Browsing by Subject "BELT"

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  • Chrbolková, Kateřina; Brunetto, Rosario; Ďurech, Josef; Kohout, Tomáš; Mizohata, Kenichiro; Malý, Petr; Dědič, Václav; Lantz, Cateline; Penttilä, Antti; Trojánek, František; Maturilli, Alessandro (2021)
    Context. Space weathering is a process that changes the surface of airless planetary bodies. Prime space weathering agents are solar wind irradiation and micrometeoroid bombardment. These processes alter planetary reflectance spectra and often modify their compositional diagnostic features. Aims. In this work we focused on simulating and comparing the spectral changes caused by solar wind irradiation and by micrometeoroid bombardment to gain a better understanding of these individual space weathering processes. Methods. We used olivine and pyroxene pellets as proxies for planetary materials. To simulate solar wind irradiation we used hydrogen, helium, and argon ions with energies from 5 to 40 keV and fluences of up to 10(18) particles cm(-2). To simulate micrometeoroid bombardment we used individual femtosecond laser pulses. We analysed the corresponding evolution of different spectral parameters, which we determined by applying the Modified Gaussian Model, and we also conducted principal component analysis. Results. The original mineralogy of the surface influences the spectral evolution more than the weathering agent, as seen from the diverse evolution of the spectral slope of olivine and pyroxene upon irradiation. The spectral slope changes seen in olivine are consistent with observations of A-type asteroids, while the moderate to no slope changes observed in pyroxene are consistent with asteroid (4) Vesta. We also observed some differences in the spectral effects induced by the two weathering agents. Ions simulating solar wind have a smaller influence on longer wavelengths of the spectra than laser irradiation simulating micrometeoroid impacts. This is most likely due to the different penetration depths of ions and laser pulses. Our results suggest that in some instances it might be possible to distinguish between the contributions of the two agents on a weathered surface.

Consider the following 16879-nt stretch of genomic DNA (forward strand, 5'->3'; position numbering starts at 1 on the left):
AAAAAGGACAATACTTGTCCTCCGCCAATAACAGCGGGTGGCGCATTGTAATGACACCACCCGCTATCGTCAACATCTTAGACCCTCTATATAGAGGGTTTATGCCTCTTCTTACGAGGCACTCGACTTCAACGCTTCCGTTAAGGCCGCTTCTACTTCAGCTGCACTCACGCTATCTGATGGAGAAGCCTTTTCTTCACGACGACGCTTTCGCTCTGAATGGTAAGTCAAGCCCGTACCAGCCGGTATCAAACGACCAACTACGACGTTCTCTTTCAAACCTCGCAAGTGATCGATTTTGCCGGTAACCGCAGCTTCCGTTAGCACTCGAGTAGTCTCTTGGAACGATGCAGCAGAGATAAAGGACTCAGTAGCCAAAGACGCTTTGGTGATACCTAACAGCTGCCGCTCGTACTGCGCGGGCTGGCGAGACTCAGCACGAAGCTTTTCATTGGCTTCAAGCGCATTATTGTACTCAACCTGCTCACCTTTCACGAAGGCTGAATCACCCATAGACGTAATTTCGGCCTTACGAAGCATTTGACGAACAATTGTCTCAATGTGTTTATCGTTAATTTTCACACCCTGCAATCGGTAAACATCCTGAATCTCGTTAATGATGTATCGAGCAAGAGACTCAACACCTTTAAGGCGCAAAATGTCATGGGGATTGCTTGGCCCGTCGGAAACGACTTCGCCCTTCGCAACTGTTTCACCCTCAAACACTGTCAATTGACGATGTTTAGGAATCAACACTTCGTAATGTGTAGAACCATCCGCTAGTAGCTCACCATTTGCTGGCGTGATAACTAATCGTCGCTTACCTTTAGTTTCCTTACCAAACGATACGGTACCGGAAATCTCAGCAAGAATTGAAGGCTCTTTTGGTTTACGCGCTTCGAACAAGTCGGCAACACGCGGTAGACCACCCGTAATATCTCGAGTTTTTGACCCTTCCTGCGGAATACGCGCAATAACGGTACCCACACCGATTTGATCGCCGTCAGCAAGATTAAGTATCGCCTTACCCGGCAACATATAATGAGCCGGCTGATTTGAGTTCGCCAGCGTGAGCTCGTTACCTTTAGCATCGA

• Järvinen, Ville; Halkoaho, Tapio; Konnunaho, Jukka; Heinonen, Jussi S.; Rämö, O. Tapani (2020)
    About 20 mafic-ultramafic layered intrusions in the northern Fennoscandian shield were emplaced during a widespread magmatic event at 2.5-2.4 Ga. The intrusions host orthomagmatic Ni-Cu-PGE and Cr-V-Ti-Fe deposits. We update the magmatic stratigraphy of the 2.44-Ga Näränkävaara mafic-ultramafic body, northeastern Finland, on the basis of new drill core and outcrop observations. The Näränkävaara body consists of an extensive basal dunite (1700 m thick), and a layered series comprising a peridotitic-pyroxenitic ultramafic zone (600 m thick) and a gabbronoritic-dioritic mafic zone (700 m thick). Two reversals are found in the layered series. The composition of the layered series parental magma was approximated using a previously unidentified marginal series gabbronorite. The parental magma was siliceous high-Mg basalt with high MgO, Ni, and Cr, but also high SiO2 and Zr, which suggests primary magma contamination by felsic crust. Cu/Pd ratio below that of primitive mantle implies PGE-fertility. The structural position of the marginal series indicates that the thick basal dunite represents an older wallrock for the layered intrusion. A subeconomic reef-type PGE-enriched zone is found in the border zone between the ultramafic and mafic zones and has an average thickness of 25 m with 150-250 ppb of Pt + Pd + Au. Offset-type metal distribution and high sulfide tenor (50-300 ppm Pd) and R-factor (105) suggest reef formation by sulfide saturation induced by fractional crystallization. The reef-forming process was probably interrupted by influx of magma related to the first reversal. Metal ratios suggest that this replenishing magma was PGE-depleted before emplacement.